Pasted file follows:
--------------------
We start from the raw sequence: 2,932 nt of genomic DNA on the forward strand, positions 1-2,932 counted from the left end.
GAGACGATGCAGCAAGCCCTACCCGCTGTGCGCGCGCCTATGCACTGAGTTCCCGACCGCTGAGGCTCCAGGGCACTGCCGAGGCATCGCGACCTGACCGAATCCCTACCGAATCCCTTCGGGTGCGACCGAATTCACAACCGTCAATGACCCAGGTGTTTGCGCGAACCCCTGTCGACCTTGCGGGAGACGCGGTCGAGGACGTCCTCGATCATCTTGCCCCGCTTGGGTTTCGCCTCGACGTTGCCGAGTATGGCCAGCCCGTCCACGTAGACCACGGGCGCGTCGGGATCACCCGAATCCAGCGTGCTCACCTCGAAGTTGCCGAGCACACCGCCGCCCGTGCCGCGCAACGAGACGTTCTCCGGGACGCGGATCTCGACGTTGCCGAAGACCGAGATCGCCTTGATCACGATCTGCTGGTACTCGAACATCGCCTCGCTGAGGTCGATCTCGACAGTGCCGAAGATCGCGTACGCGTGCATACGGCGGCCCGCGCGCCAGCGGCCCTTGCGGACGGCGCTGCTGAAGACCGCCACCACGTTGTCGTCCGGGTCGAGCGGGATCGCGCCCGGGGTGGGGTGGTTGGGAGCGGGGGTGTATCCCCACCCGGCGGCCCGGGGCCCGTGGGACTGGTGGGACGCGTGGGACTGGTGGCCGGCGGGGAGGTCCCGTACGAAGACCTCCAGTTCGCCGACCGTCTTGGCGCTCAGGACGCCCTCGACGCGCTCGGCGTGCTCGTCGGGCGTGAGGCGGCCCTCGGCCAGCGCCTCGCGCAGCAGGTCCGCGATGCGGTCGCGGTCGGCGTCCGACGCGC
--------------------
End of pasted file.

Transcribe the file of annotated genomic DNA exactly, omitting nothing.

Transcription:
We start from the raw sequence: 2,932 nt of genomic DNA on the forward strand, positions 1-2,932 counted from the left end.
GAGACGATGCAGCAAGCCCTACCCGCTGTGCGCGCGCCTATGCACTGAGTTCCCGACCGCTGAGGCTCCAGGGCACTGCCGAGGCATCGCGACCTGACCGAATCCCTACCGAATCCCTTCGGGTGCGACCGAATTCACAACCGTCAATGACCCAGGTGTTTGCGCGAACCCCTGTCGACCTTGCGGGAGACGCGGTCGAGGACGTCCTCGATCATCTTGCCCCGCTTGGGTTTCGCCTCGACGTTGCCGAGTATGGCCAGCCCGTCCACGTAGACCACGGGCGCGTCGGGATCACCCGAATCCAGCGTGCTCACCTCGAAGTTGCCGAGCACACCGCCGCCCGTGCCGCGCAACGAGACGTTCTCCGGGACGCGGATCTCGACGTTGCCGAAGACCGAGATCGCCTTGATCACGATCTGCTGGTACTCGAACATCGCCTCGCTGAGGTCGATCTCGACAGTGCCGAAGATCGCGTACGCGTGCATACGGCGGCCCGCGCGCCAGCGGCCCTTGCGGACGGCGCTGCTGAAGACCGCCACCACGTTGTCGTCCGGGTCGAGCGGGATCGCGCCCGGGGTGGGGTGGTTGGGAGCGGGGGTGTATCCCCACCCGGCGGCCCGGGGCCCGTGGGACTGGTGGGACGCGTGGGACTGGTGGCCGGCGGGGAGGTCCCGTACGAAGACCTCCAGTTCGCCGACCGTCTTGGCGCTCAGGACGCCCTCGACGCGCTCGGCGTGCTCGTCGGGCGTGAGGCGGCCCTCGGCCAGCGCCTCGCGCAGCAGGTCCGCGATGCGGTCGCGGTCGGCGTCCGACGCGC